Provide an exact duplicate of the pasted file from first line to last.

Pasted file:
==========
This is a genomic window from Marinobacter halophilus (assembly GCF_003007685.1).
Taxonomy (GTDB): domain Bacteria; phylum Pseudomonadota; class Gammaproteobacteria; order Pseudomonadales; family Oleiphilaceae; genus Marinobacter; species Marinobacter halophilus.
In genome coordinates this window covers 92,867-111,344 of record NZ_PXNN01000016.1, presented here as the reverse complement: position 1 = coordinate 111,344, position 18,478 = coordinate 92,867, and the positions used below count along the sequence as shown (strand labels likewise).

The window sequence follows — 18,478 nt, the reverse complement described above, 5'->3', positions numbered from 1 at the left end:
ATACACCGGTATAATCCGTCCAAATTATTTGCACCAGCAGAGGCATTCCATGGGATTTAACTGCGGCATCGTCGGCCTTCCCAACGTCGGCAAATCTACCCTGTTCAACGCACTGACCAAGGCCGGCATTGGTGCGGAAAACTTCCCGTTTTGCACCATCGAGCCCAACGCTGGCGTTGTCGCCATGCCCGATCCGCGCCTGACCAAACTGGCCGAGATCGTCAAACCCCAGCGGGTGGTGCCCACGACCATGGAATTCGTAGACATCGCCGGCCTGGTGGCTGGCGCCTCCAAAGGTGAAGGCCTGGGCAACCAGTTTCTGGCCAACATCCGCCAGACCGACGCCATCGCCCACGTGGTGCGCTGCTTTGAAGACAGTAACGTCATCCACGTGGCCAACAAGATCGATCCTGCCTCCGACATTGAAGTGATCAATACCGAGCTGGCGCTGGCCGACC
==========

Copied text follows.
This is a genomic window from Marinobacter halophilus (assembly GCF_003007685.1).
Taxonomy (GTDB): domain Bacteria; phylum Pseudomonadota; class Gammaproteobacteria; order Pseudomonadales; family Oleiphilaceae; genus Marinobacter; species Marinobacter halophilus.
In genome coordinates this window covers 92,867-111,344 of record NZ_PXNN01000016.1, presented here as the reverse complement: position 1 = coordinate 111,344, position 18,478 = coordinate 92,867, and the positions used below count along the sequence as shown (strand labels likewise).

The window sequence follows — 18,478 nt, the reverse complement described above, 5'->3', positions numbered from 1 at the left end:
ATACACCGGTATAATCCGTCCAAATTATTTGCACCAGCAGAGGCATTCCATGGGATTTAACTGCGGCATCGTCGGCCTTCCCAACGTCGGCAAATCTACCCTGTTCAACGCACTGACCAAGGCCGGCATTGGTGCGGAAAACTTCCCGTTTTGCACCATCGAGCCCAACGCTGGCGTTGTCGCCATGCCCGATCCGCGCCTGACCAAACTGGCCGAGATCGTCAAACCCCAGCGGGTGGTGCCCACGACCATGGAATTCGTAGACATCGCCGGCCTGGTGGCTGGCGCCTCCAAAGGTGAAGGCCTGGGCAACCAGTTTCTGGCCAACATCCGCCAGACCGACGCCATCGCCCACGTGGTGCGCTGCTTTGAAGACAGTAACGTCATCCACGTGGCCAACAAGATCGATCCTGCCTCCGACATTGAAGTGATCAATACCGAGCTGGCGCTGGCCGACC